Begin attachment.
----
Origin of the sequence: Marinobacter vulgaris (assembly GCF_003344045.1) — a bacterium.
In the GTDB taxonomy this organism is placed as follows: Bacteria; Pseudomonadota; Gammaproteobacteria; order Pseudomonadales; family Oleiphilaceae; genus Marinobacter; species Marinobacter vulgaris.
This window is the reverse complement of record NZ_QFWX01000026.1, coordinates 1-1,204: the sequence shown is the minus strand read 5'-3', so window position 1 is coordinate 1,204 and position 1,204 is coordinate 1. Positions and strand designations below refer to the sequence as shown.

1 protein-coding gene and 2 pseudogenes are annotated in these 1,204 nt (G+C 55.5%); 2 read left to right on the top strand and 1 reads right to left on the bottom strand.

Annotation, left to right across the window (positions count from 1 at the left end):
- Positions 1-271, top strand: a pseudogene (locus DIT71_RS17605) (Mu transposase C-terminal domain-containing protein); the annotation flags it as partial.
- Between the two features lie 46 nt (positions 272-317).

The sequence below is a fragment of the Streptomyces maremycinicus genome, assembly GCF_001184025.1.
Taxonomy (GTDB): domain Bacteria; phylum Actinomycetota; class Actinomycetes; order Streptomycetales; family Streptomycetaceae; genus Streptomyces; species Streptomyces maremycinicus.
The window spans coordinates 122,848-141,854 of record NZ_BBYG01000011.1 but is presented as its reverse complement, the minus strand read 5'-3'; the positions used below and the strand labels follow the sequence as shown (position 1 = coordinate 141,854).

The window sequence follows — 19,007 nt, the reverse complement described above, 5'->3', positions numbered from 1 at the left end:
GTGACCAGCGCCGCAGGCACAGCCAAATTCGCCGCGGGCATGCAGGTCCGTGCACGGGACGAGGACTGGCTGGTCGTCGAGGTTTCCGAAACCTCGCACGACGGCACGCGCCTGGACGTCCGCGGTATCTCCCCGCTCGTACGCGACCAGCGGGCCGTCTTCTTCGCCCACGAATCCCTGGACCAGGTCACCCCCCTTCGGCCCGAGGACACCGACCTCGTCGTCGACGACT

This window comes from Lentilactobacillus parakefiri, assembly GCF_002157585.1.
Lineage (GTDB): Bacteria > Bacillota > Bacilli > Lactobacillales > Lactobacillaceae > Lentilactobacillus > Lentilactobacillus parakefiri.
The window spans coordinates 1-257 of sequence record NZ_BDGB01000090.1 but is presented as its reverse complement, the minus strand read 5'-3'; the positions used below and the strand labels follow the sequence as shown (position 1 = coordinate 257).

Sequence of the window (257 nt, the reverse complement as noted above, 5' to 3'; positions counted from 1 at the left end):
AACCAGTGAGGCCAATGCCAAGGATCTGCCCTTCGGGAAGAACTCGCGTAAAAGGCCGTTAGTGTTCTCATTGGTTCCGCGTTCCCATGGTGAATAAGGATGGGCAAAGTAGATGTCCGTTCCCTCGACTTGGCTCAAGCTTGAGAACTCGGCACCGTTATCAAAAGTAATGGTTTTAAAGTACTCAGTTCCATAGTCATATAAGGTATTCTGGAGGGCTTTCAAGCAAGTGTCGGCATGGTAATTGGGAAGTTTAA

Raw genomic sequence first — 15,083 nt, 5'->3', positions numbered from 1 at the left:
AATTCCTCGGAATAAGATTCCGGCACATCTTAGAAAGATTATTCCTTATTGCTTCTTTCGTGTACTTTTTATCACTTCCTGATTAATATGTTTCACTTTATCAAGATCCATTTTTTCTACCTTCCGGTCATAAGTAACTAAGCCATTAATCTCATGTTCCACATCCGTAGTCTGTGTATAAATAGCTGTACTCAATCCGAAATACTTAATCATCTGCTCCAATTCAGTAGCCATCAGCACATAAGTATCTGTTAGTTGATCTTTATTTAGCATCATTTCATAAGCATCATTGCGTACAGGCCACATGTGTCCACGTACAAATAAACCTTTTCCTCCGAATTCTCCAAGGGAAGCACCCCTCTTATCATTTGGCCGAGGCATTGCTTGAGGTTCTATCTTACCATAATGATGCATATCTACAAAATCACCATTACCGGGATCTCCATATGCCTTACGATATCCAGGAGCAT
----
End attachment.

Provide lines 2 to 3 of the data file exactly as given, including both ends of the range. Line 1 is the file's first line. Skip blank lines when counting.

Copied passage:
In the GTDB taxonomy this organism is placed as follows: Bacteria; Pseudomonadota; Gammaproteobacteria; order Pseudomonadales; family Oleiphilaceae; genus Marinobacter; species Marinobacter vulgaris.
This window is the reverse complement of record NZ_QFWX01000026.1, coordinates 1-1,204: the sequence shown is the minus strand read 5'-3', so window position 1 is coordinate 1,204 and position 1,204 is coordinate 1. Positions and strand designations below refer to the sequence as shown.